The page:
A few days ago, I managed to book an extremely low airfare to go visit my daughter in San Francisco.
I found out about the fare by using Skyscanner, where you can input your destination and the dates you want to travel and receive updates whenever the fare goes up or down.
So while I would recommend Skyscanner to keep track of fares, at the same time I don’t recommend it: I found it very stressful to keep getting these reminders.
Each time I got an alert, I had to ask myself “Is it time to buy now?”
“The fare just went down ten euros. Maybe it’s time to buy.”
“The fare went up four euros. Maybe that’s the beginning of a trend and I should buy now before it goes up even more.”
The tension – the indecision – was really getting to me.
So when it suddenly dropped considerably, I decided I’d better go for it. (But not until after posting the price to my friends on Facebook to ask if I should go for it. I really suck at making decisions!)
Buying it was even more stressful because there was a glitch in the airline’s website. I booked the ticket, paid through Ideal, and then got an error message telling me that it hadn’t gone through. That wouldn’t have been a problem, but the payment had gone through.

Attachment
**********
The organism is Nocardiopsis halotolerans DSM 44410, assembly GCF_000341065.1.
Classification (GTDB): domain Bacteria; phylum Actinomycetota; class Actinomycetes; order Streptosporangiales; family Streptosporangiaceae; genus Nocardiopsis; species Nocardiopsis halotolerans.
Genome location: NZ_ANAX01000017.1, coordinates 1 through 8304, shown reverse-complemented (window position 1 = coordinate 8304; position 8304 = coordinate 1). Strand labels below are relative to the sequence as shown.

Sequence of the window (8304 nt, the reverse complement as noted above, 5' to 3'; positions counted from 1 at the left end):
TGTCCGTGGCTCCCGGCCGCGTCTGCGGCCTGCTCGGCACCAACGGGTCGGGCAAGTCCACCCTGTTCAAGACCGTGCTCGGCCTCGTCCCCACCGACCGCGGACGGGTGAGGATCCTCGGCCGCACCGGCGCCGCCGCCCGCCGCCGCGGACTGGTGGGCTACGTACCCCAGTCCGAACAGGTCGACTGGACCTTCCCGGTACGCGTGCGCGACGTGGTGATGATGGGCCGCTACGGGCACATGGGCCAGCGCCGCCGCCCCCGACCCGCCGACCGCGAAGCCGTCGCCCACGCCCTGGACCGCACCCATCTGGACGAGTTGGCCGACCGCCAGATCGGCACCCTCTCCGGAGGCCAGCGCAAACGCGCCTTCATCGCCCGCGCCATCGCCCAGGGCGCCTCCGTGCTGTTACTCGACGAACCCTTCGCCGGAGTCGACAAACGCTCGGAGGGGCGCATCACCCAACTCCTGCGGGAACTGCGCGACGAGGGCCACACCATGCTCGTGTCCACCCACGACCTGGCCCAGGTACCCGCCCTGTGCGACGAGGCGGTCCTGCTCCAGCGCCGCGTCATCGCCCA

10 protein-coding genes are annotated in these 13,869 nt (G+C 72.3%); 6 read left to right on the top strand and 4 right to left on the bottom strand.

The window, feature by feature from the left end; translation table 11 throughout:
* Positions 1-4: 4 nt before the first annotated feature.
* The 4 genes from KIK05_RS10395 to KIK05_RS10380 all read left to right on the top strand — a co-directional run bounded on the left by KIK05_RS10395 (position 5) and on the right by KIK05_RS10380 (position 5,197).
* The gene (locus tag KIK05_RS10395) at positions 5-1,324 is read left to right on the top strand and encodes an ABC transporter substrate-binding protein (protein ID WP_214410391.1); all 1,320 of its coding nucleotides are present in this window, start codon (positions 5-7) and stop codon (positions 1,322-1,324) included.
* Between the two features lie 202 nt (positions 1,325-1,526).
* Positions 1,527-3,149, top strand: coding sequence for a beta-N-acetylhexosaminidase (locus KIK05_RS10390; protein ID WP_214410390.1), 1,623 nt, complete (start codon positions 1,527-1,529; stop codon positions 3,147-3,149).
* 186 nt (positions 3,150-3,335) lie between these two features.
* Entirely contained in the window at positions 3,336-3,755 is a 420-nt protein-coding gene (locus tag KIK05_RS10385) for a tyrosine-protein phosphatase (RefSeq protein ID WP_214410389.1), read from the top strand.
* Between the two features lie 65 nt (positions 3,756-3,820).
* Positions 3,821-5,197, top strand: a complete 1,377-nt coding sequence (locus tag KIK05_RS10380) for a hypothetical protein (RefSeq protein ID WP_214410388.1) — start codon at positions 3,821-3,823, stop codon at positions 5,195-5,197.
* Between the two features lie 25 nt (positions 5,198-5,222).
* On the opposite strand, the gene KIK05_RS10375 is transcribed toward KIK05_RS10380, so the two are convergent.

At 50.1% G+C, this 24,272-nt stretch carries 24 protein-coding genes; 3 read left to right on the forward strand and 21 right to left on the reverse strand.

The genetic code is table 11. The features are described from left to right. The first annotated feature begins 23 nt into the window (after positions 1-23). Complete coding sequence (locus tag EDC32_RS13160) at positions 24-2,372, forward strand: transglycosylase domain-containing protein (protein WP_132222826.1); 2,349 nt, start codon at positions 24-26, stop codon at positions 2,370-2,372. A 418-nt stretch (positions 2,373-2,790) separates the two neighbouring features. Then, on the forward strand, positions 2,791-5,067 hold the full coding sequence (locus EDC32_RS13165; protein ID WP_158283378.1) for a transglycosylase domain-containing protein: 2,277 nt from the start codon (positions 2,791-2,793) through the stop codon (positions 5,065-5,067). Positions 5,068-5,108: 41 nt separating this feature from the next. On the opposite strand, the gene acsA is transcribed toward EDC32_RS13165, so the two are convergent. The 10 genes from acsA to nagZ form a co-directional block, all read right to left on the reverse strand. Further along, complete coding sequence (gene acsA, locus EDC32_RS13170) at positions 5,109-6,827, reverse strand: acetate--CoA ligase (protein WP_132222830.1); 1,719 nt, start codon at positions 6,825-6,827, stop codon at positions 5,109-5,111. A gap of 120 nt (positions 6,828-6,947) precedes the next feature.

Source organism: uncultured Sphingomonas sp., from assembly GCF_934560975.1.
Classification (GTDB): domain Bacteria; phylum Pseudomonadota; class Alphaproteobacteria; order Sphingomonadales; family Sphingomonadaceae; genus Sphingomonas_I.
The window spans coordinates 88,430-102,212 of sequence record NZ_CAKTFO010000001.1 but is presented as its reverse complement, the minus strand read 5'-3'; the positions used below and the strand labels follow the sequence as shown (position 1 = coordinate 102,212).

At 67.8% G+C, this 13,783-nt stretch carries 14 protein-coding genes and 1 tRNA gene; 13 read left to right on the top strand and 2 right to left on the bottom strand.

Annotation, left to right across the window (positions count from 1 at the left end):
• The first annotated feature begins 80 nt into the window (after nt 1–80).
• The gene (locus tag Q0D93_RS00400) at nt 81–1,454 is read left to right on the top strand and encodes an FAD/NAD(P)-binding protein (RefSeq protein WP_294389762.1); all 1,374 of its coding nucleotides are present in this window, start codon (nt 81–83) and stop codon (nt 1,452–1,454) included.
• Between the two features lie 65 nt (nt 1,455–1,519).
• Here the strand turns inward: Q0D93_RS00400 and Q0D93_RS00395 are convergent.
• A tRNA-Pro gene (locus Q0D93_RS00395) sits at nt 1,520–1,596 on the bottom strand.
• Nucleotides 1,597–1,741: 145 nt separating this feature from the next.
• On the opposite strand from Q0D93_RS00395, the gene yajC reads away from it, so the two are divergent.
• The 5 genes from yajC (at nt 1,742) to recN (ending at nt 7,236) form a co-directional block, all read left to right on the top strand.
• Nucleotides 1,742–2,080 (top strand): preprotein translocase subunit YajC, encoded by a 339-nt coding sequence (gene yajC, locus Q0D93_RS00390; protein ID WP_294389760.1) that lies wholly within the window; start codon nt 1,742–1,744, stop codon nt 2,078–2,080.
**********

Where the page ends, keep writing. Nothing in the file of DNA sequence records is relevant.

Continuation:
To make a long story short, it took the entire afternoon and several calls to some very patient call center people in South Africa before the problem was worked out. I’m on my way to San Francisco in November!
How airline pricing works
But that’s not what I wanted to write about exactly. This whole process made me think about airline pricing itself.
In pretty much the whole rest of the economy, prices change relatively predictably. Take, for example, a clothing store.
I want to buy a pair of jeans. If I buy the newest, most stylish jeans that just arrived in the stores, I’ll pay full price, and that price is likely to be high. It’s a desirable item, and the stores want to maximize profit. Fine.
Now say that the jeans don’t sell well for whatever reason; perhaps it’s a new style that people just don’t like that much. The store will lower the price.